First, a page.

Albert Abonado's poem "Benign" appears in the August issue. He lives in Rochester, NY. He holds an MFA from the Bennington Writing Seminars and has been nominated for a Pushcart. His work has appeared or is forthcoming in Fugue, Washington Square, Inertia, Gargoyle, New Ohio Review, and No Tell Motel.
Can you talk about the inspiration for "Benign"? What was on your mind while you were writing this poem?
My wife might tell you that I’m somewhat of an amateur hypochondriac, and have a habit of using various online medical websites to self-diagnose every little flaw. Honestly, I should probably stop watching shows like House. Those shows do little to soothe my anxieties. I remembered reading an article online about the origins of a particular cyst in dogs and was trying to track it down, or at least I thought I read such an article. I’m beginning to doubt that the article even exists since I’ve been unable to locate it. I really wish someone would respond to my email request to confirm I’m not crazy and didn’t imagine it. I hope it wasn’t a dream I had. Surfing the internet reading about cysts seems like it would be a waste of a dream. I could have been dreaming about something like hovercrafts or islands full of robots. In any event, I was fascinated by the idea that an animal had inadvertently stumbled upon a meanings of living indefinitely, if somewhat passively.
Whether or not such an article is true is beside the point, I guess. It served as a springboard to explore the subject of mortality, and this ache to extend an already limited lifespan, not only our own but of those around us. Recently, I was reading about a jellyfish that had figured out a way to go through puberty again, which sounds like a terrible thing to impose on any living creature and, barring any unforeseen circumstances like being eaten or shredded by a passing motorboat, could live indefinitely. I wonder what kind of what poem I would have written if I had started with that jellyfish.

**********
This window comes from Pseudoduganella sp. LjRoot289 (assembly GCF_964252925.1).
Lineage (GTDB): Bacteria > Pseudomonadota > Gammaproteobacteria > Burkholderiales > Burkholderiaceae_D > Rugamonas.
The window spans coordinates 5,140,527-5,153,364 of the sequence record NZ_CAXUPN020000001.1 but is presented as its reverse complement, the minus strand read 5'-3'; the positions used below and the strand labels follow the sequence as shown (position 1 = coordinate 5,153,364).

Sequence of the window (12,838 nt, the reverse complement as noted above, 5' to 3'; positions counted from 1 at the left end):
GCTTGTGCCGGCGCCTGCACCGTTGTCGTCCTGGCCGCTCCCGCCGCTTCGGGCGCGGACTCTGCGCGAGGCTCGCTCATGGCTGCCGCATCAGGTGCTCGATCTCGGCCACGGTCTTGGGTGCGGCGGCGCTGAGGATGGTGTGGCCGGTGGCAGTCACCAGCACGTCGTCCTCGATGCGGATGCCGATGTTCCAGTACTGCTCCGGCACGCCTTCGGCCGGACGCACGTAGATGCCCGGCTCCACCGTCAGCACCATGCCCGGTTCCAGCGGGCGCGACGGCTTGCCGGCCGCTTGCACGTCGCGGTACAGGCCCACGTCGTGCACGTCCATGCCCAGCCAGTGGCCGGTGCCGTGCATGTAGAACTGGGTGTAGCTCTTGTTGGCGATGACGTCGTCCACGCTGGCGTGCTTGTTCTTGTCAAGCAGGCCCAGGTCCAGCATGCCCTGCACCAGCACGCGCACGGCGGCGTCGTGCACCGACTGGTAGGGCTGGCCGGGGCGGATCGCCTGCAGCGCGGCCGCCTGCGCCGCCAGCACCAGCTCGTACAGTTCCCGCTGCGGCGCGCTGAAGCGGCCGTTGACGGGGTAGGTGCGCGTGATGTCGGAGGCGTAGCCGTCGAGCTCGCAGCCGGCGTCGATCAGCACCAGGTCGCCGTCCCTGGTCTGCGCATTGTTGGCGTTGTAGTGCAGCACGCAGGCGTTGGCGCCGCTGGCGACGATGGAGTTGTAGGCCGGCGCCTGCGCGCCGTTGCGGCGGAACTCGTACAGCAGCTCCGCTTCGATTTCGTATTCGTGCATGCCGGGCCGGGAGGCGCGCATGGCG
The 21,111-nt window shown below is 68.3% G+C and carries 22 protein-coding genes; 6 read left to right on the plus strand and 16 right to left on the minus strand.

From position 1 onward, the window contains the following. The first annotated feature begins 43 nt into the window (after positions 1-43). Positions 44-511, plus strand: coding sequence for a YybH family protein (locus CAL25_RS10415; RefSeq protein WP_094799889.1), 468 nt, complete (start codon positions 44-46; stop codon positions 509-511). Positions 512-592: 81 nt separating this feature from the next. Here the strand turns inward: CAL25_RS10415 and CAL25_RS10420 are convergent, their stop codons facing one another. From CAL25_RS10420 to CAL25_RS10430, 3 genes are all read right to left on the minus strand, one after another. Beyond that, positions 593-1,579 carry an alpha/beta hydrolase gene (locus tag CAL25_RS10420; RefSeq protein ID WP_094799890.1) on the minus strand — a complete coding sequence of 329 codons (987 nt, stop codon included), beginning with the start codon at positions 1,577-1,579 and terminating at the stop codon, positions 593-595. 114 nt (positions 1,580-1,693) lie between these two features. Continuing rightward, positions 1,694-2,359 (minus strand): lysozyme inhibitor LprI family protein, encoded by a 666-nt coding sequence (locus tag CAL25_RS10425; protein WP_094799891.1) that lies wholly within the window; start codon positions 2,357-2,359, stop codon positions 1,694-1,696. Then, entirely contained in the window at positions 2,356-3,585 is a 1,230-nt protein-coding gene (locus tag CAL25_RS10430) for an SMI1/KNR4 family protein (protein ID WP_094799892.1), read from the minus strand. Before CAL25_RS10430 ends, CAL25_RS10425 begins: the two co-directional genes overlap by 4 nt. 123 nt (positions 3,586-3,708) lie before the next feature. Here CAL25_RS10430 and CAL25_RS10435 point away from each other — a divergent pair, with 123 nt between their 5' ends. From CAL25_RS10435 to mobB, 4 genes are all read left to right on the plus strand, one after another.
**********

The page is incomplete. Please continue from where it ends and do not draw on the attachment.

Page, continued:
The tonal focus of this poem is quite striking, the chattiness of the request for emails mixed with the imaginative thinking about a complex, not to mention serious, medical issue. How did you deal with tone in this poem?
Balancing the comic, the fabulist against very real medical concerns is always a tricky act. Whenever I use such a chatty voice, I worry that I’m not treating the subject with the gravity it deserves, that I’m being too coy, too glib in ways that undermine my material. Is the narrator just being evasive by putting a comic spin on the subject instead of confronting such serious concerns? Usually, I convince myself by telling myself that it is an entry point, a means of easing into the subject, hopefully anchoring the poem’s comic turns with a sense of longing or loss.
I love the downward trot of this poem, how it just lets the thinking do the talking, so to speak. This brand of revelation-through-chatter makes sentences like “On the Discovery channel/was a program about people who had absorbed/their twins at birth” remarkable beyond their simplicity. When you decided to write about this particular concept of living beings becoming cysts, how did you decide to explain your thinking?
I like the way you phrased it “lets the thinking do the talking.” I think that essentially gets at the way the poem works and the process that produced it. In fact, you probably said it better than I could and I should probably just stop here.
I don’t know if I ever really “decided” on the approach. It kind of just happened. That’s not a very useful answer, but that’s really the only way I can think of explaining the way the poem worked out. I suppose you can say I’m attracted to the kind of poem that invites you into its process however messy it is. I enjoy letting the poem get wander and spin out of control, allowing it to chase after every shiny object it comes across until it finally curls up in a corner somewhere. After I heard the opening lines, I became really attracted to the intimate voice of the poem: conversational if frantic and a bit dramatic, and I wanted to know where the voice was going to take me.
A poem of yours appearing in Rattle called “Apartment 2B” also concerns itself with death. Is death a topic that fits well in your poetic concern? Why or why not?
I was actually thinking about this the other day. I was looking over some poems and noticed the frequent appearance of death and began to wonder if I might have some issues. I like to think of myself as a pretty happy guy, so I’m not sure why I’m so obsessed with it. I prefer to think that what I find compelling about death has more to do with how we deal with it, our perception of it and its inevitability, that ultimately I’m interested in examining our frailties and our resilience, how we confront and manage loss.
What other writing projects are you currently working on?
I’ve been toying with a manuscript for some time. At times, it’s not a book, but two or three chapbooks.
What great books have you read recently? Are there any upcoming releases you're excited about?
I really enjoyed Timothy Donnelly’s Cloud Corporation and Michael Burkard’s lucky coat anywhere. Besides that, I’m looking forward to reading Kathleen Ossip’s The Cold War, of which I’ve heard great things.